The Lost Heritage of African American Missionaries
By Belkis Lehmann in Diversity
Did you know that the first person to leave the U.S. and plant a church in another country was Black? Even though the Southern Baptist Convention has failed to recognize George Liele as the first overseas missionary from the U.S. because he was not “sent out” like Adoniram Judson who went to Burma thirty years later, many acknowledge him as such. Liele is just one of the many forgotten names of African American missionaries.
In campus missions, we often talk about the Christian heritage of the university. Most of our educational institutions were started for the training of missionaries and pastors. Even though our campuses are far from that today, university missionaries work to see God’s original vision for these strategic places fulfilled. We also believe the heritage of George Liele and others like him should not be forgotten, but instead, should be built upon for the greatest mobilization of people of color the world has ever seen.
Today less than one percent of the 118,000 U.S. missionaries are African American. This should not be! Our Father is calling our African American brothers and sisters into the harvest field, and it is our job as Christian leaders to make straight paths for them. While the task may seem impossible in light of the cultural and economic obstacles most African Americans face trying to enter missions, we must step out in faith, do what we can, and trust God for the rest.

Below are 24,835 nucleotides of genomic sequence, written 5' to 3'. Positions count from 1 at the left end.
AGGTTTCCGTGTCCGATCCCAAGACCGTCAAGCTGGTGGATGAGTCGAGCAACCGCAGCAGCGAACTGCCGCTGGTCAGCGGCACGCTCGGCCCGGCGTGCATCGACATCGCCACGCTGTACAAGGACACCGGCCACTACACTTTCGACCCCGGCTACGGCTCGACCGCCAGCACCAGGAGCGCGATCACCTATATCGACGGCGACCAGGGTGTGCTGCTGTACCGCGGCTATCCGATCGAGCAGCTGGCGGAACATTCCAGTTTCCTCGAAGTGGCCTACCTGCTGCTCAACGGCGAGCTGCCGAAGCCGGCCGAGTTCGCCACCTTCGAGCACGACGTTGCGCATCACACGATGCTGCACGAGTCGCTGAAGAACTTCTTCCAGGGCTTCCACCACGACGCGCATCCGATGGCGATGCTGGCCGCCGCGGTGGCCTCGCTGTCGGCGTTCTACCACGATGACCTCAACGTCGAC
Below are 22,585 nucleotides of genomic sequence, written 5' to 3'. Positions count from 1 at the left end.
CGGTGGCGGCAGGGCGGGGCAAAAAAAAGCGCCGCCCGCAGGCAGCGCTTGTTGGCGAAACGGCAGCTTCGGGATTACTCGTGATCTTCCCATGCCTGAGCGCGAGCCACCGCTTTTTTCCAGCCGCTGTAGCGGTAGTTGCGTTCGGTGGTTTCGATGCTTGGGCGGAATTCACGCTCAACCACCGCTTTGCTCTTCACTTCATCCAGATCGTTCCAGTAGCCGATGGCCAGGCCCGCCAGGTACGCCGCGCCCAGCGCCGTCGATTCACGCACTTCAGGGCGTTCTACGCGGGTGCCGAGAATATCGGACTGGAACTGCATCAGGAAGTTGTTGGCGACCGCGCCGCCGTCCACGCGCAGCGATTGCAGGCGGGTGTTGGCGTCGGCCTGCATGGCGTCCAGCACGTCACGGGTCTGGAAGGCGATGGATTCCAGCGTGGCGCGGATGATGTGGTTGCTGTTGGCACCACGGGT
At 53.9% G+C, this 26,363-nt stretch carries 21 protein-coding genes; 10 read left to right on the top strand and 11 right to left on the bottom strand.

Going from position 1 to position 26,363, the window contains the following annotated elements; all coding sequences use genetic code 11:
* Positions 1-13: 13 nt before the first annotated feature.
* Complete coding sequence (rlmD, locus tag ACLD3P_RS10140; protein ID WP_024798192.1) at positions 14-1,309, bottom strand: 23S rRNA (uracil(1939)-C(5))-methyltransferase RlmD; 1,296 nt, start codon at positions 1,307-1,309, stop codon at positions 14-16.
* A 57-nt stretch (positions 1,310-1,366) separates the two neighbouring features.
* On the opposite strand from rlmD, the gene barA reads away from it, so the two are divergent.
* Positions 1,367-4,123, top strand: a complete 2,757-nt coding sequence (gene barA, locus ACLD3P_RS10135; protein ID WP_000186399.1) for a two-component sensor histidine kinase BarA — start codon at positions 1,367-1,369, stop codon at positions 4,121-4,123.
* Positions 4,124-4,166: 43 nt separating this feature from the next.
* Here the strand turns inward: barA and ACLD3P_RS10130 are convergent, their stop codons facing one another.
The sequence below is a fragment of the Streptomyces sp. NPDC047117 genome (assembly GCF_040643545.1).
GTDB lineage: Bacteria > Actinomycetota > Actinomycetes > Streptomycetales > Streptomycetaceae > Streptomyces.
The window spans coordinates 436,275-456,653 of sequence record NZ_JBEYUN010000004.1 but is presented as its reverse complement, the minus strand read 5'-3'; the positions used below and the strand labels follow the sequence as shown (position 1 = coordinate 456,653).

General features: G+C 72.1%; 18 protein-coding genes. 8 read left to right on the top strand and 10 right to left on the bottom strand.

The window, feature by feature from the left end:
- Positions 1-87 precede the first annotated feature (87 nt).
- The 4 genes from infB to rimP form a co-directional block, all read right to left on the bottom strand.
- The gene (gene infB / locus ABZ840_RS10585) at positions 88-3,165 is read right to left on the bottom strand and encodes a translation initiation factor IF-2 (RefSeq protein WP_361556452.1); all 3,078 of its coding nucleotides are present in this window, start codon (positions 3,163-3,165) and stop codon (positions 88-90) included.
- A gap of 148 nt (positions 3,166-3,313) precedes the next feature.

So we must grow our faith by remembering people of faith. We need to educate our congregations regarding the history of African American missions, making names like George Liele and David George as well known as Fredrick Douglas and Martin Luther King. We need to teach about needs beyond our local community and help give our people a global vision. It takes the whole body to do the whole work, and they need to know they are part of the body!
Most importantly, we need to make sure we are including the call to missions as part of the calls we issue to those in our flock. Morgan Smith, Chi Alpha missionary to Tulane University in New Orleans, told me, “I went on a missions trip while in high school and totally fell in love with missions, but I dismissed the idea that I myself could be a missionary. I had never seen anyone in missions that looked like me.” It wasn’t until her campus leader personally challenged her that she realized God could use her too. Another one of our missionaries, Raydon Haskins, a native of Gary, Indiana, puts it this way, “You can’t answer a call you haven’t heard.”
Lastly, we need to personally work at helping those God calls to get to the mission field. We need to take the strong community elements in the African American culture and translate it into a mission’s partnership. Like the church at Antioch that sent out Barnabas and Paul, we need to become sending churches. As we teach our people to give to missions, we will give them the opportunity to partner with Jesus himself in the global mission of reaching the world.
The world has become a very diverse place, yet our missionary force is almost the complete opposite. In Chi Alpha we recognize the strength each ethnic and racial group brings to the table and desire that our missionary teams be as multi-ethnic as the places they serve. Currently, over five percent of our staff is African American and less than 85 percent Caucasian. Still, we have a long way to go. Will you partner with us in the vision of seeing every nation, tribe, people, and language not just reached but mobilized? Together we can see a whole new generation of George Lieles serving all around the world.
All views expressed on this blog are the author's own and do not necessarily reflect the view of Chi Alpha Campus Ministries, U.S.A., U.S. Missions, and The General Council of the Assemblies of God.